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Why Your IT Isn’t As Secure As You Think

Why your IT isn’t as secure as you think

An in-depth look at application vulnerabilities – Part Two

In this five part blog post we’re discussing what gets in the way of businesses when it comes to better patch management. If you missed part one, which talks about the scale of the application vulnerability problem, read it here.

It’s easy to assume that the barriers to good patch management are technical. That limited resources come into play and organisations simply don’t know how to tackle this rapidly growing problem.

However, in some cases, companies feel that they are already protected by their existing security systems.

Organisations are missing the last line of defence

We’ve all invested in sophisticated ‘next-generation’ firewalls and anti-virus platforms that have defended against a wide range of threats. However, today, the nature of the threat has changed – and our defences must change in the same way.

Firewalls and anti-virus systems provide blanket coverage in two key areas – controlling the flow of traffic into and out of the network, and blocking the execution of malicious code on an endpoint. They are both essential security technologies that do an excellent job of keeping infrastructures safe in those two areas.

But that’s the point. With the proliferation of firewalls and anti-virus software, attackers have been forced to change the way they work. Known malware is caught before it can be executed. Penetration attacks fail to penetrate. And so a different course of action is required.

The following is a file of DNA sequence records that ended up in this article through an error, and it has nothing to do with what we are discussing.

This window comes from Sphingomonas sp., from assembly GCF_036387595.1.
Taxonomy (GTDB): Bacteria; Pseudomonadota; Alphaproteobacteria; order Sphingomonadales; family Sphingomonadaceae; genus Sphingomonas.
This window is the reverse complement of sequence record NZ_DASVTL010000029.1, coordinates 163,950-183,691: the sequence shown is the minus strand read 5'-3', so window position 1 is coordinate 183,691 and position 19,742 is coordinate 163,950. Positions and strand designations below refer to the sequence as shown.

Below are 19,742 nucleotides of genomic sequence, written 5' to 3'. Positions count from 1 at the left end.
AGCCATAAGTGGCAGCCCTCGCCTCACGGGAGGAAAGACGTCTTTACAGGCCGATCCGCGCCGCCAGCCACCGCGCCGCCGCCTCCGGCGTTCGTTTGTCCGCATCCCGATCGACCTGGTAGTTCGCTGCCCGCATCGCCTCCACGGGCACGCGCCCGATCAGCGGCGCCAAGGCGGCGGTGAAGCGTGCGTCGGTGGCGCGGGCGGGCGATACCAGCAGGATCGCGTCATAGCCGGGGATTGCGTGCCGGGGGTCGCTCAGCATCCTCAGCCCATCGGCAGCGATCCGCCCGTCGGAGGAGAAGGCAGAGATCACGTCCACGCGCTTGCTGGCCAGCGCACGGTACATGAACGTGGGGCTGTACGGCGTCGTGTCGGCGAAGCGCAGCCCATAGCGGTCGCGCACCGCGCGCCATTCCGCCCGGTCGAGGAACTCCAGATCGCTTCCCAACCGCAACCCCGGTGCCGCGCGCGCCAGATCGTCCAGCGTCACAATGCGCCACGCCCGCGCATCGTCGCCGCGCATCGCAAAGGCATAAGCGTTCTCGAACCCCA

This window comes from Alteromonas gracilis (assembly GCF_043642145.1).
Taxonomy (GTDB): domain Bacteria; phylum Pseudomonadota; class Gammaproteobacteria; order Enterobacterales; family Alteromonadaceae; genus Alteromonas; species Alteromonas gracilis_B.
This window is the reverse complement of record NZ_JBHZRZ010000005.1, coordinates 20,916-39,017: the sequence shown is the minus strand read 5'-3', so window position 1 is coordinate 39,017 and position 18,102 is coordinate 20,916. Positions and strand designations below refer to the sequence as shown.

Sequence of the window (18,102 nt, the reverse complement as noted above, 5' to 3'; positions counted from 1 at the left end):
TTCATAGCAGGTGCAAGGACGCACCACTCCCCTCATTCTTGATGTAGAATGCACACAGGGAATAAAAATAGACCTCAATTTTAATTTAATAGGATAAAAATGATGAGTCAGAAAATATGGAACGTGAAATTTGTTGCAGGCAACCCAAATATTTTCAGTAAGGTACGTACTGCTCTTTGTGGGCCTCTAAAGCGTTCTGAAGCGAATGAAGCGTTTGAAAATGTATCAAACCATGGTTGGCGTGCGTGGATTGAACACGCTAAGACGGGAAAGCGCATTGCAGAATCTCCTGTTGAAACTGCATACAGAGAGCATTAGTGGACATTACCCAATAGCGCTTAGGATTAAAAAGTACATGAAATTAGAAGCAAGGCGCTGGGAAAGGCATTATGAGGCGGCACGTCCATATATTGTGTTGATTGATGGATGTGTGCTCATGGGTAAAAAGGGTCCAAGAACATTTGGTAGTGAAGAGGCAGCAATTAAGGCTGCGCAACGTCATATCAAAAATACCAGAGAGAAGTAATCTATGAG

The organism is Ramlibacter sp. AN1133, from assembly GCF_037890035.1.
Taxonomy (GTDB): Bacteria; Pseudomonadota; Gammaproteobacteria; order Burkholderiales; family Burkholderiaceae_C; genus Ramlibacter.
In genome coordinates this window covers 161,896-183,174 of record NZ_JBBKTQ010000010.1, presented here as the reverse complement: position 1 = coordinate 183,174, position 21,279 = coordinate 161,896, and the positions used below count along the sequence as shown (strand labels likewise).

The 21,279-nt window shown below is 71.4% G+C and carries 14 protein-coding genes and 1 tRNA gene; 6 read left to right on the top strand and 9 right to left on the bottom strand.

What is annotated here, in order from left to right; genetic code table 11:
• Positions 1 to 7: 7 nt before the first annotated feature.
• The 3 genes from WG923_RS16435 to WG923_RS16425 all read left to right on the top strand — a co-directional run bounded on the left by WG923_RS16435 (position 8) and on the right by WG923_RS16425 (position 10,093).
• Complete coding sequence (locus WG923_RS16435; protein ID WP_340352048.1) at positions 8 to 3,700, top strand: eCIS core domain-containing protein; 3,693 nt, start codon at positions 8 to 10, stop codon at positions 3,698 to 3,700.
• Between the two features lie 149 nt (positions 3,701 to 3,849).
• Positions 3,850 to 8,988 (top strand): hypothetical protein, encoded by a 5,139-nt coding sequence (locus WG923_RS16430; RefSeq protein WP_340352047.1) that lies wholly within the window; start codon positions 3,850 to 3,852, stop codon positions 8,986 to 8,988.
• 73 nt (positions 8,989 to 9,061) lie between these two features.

That is the exploitation of application vulnerabilities, using seemingly innocent network ports and functional, trusted applications to gain varying degrees of system access.

Patching needs to become a priority

Most businesses are defending themselves in key areas, but missing the last line of defence – the part of the security stack that secures software that is already in your infrastructure.

Businesses have invested in the right technology to scan for known viruses and monitor and filter traffic into and out of the network. You wouldn’t manually check every application against a list of viruses, and you certainly wouldn’t take hands-on control over your network traffic.

So why is it any different with application vulnerabilities?

Next: Part three – The overwhelming challenge of application visibility